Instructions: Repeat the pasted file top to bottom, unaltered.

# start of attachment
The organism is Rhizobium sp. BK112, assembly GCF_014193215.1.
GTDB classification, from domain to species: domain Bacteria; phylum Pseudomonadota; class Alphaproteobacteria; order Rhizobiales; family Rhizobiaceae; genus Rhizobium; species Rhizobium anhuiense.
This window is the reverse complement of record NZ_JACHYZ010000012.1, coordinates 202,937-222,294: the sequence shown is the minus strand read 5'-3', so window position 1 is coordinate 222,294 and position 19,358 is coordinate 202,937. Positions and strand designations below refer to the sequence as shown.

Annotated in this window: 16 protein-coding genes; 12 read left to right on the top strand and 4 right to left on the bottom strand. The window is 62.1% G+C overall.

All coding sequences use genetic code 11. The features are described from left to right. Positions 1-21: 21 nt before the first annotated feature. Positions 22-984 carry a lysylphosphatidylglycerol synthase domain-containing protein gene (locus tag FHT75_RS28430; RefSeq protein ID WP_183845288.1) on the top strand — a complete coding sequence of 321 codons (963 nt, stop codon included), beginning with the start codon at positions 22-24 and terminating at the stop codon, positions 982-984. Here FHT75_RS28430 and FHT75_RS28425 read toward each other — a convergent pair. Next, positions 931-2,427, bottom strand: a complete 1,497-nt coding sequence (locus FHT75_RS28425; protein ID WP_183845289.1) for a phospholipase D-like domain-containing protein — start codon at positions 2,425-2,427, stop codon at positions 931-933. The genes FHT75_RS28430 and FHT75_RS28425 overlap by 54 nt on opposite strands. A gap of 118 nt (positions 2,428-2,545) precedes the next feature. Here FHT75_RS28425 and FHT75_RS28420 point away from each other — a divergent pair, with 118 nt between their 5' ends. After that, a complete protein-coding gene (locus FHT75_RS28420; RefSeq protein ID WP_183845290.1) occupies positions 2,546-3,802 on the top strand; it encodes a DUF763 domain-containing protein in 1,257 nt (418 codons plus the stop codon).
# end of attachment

The organism is Rhizobium sp. BK112, assembly GCF_014193215.1.
GTDB classification, from domain to species: domain Bacteria; phylum Pseudomonadota; class Alphaproteobacteria; order Rhizobiales; family Rhizobiaceae; genus Rhizobium; species Rhizobium anhuiense.
This window is the reverse complement of record NZ_JACHYZ010000012.1, coordinates 202,937-222,294: the sequence shown is the minus strand read 5'-3', so window position 1 is coordinate 222,294 and position 19,358 is coordinate 202,937. Positions and strand designations below refer to the sequence as shown.

Annotated in this window: 16 protein-coding genes; 12 read left to right on the top strand and 4 right to left on the bottom strand. The window is 62.1% G+C overall.

All coding sequences use genetic code 11. The features are described from left to right. Positions 1-21: 21 nt before the first annotated feature. Positions 22-984 carry a lysylphosphatidylglycerol synthase domain-containing protein gene (locus tag FHT75_RS28430; RefSeq protein ID WP_183845288.1) on the top strand — a complete coding sequence of 321 codons (963 nt, stop codon included), beginning with the start codon at positions 22-24 and terminating at the stop codon, positions 982-984. Here FHT75_RS28430 and FHT75_RS28425 read toward each other — a convergent pair. Next, positions 931-2,427, bottom strand: a complete 1,497-nt coding sequence (locus FHT75_RS28425; protein ID WP_183845289.1) for a phospholipase D-like domain-containing protein — start codon at positions 2,425-2,427, stop codon at positions 931-933. The genes FHT75_RS28430 and FHT75_RS28425 overlap by 54 nt on opposite strands. A gap of 118 nt (positions 2,428-2,545) precedes the next feature. Here FHT75_RS28425 and FHT75_RS28420 point away from each other — a divergent pair, with 118 nt between their 5' ends. After that, a complete protein-coding gene (locus FHT75_RS28420; RefSeq protein ID WP_183845290.1) occupies positions 2,546-3,802 on the top strand; it encodes a DUF763 domain-containing protein in 1,257 nt (418 codons plus the stop codon).